Under this higher burden for reversals, fewer district court decisions would be overturned, but it would not change the opportunity to launch an appeal. If the appeals courts were so constrained by this higher standard, then the stakes for presidential appointments would be lowered considerably. “Call-ups” from the Circuit courts to the Supreme Court could be based on technical brilliance, not on one’s political ideology. Courts could emerge as an unbiased but supple interpreter of the laws handed down by Congress.
Stopping Kavanaugh would be a good thing. But it wouldn’t solve the politicization of our appellate courts. If Trump wants to stack the courts with ideologues, the best protection for liberals is to reduce an ideologue’s power to inject his or her politics into judicial rulings. Recognizing that they could soon be the party out of power, conservatives just might go along with such a compromise.
The Comcast-NBCU protections served an important objective when implemented: The protections sought to fill a gap between (a) what was needed for online video distributors (“OVDs”) and independent networks, and (b) existing protections in program access and program carriage protections under the Cable Act. New protections included, but were not limited to, a provision that allowed OVDs to get access to Comcast-affiliated online programming at fair market value, as well as protections for independent news networks such as Bloomberg to be placed in the same neighborhood as NBCU-affiliated news programming. Considering the concept of online video and independent news networks were at best nascent when the Cable Act was written, such provisions are better viewed as plugging an existing statutory hole rather than addressing a need unique to the transaction.
The Comcast-NBCU protections are still important. These incremental protections are needed today because the gap between (a) and (b) still exists. Combining NBCU’s must-have programming with Comcast’s large in-region video distribution shares created fresh opportunities for Comcast to discriminate against rival distributors and independent cable networks. Nothing in the competitive landscape—including Netflix’s successful OVD offering and Facebook’s soon-to-be launched online video service, Watch—has caused this gap to disappear. Comcast still has very large video distribution shares (although shrinking in a mobile first world), and NBCU programming is still must-have, particularly the localized content available through the owned-and-operated broadcast affiliates.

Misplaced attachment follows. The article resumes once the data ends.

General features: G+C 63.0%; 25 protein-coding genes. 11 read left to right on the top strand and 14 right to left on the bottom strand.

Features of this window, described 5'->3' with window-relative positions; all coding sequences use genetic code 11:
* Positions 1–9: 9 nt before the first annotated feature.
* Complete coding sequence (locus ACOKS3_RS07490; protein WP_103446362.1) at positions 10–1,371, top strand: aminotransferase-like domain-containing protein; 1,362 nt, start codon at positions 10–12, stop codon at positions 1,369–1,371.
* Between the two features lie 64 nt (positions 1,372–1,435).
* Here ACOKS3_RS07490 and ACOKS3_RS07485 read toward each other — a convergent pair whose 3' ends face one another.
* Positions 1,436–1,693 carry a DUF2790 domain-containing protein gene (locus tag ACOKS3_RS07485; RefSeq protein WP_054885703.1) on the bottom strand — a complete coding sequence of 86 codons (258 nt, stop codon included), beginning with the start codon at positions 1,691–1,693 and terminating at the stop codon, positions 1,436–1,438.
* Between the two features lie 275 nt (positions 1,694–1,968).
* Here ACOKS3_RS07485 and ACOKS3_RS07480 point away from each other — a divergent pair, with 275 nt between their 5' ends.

There are two ways to ensure that this gap between (a) and (b) remains covered. First, and most obviously, the Comcast-NBCU protections could be extended. Alternatively, the program access and program carriage protections can be strengthened and extended to cover broadband distribution (e.g., extending the forum to permit OVDs to bring access complaints, and to permit content providers/websites to bring carriage complaints against ISPs); under the second approach, the merger-specific behavioral remedies would no longer be needed. The interesting policy questions are: Which of these two paths makes the most sense? And which is most feasible to achieve in the short run?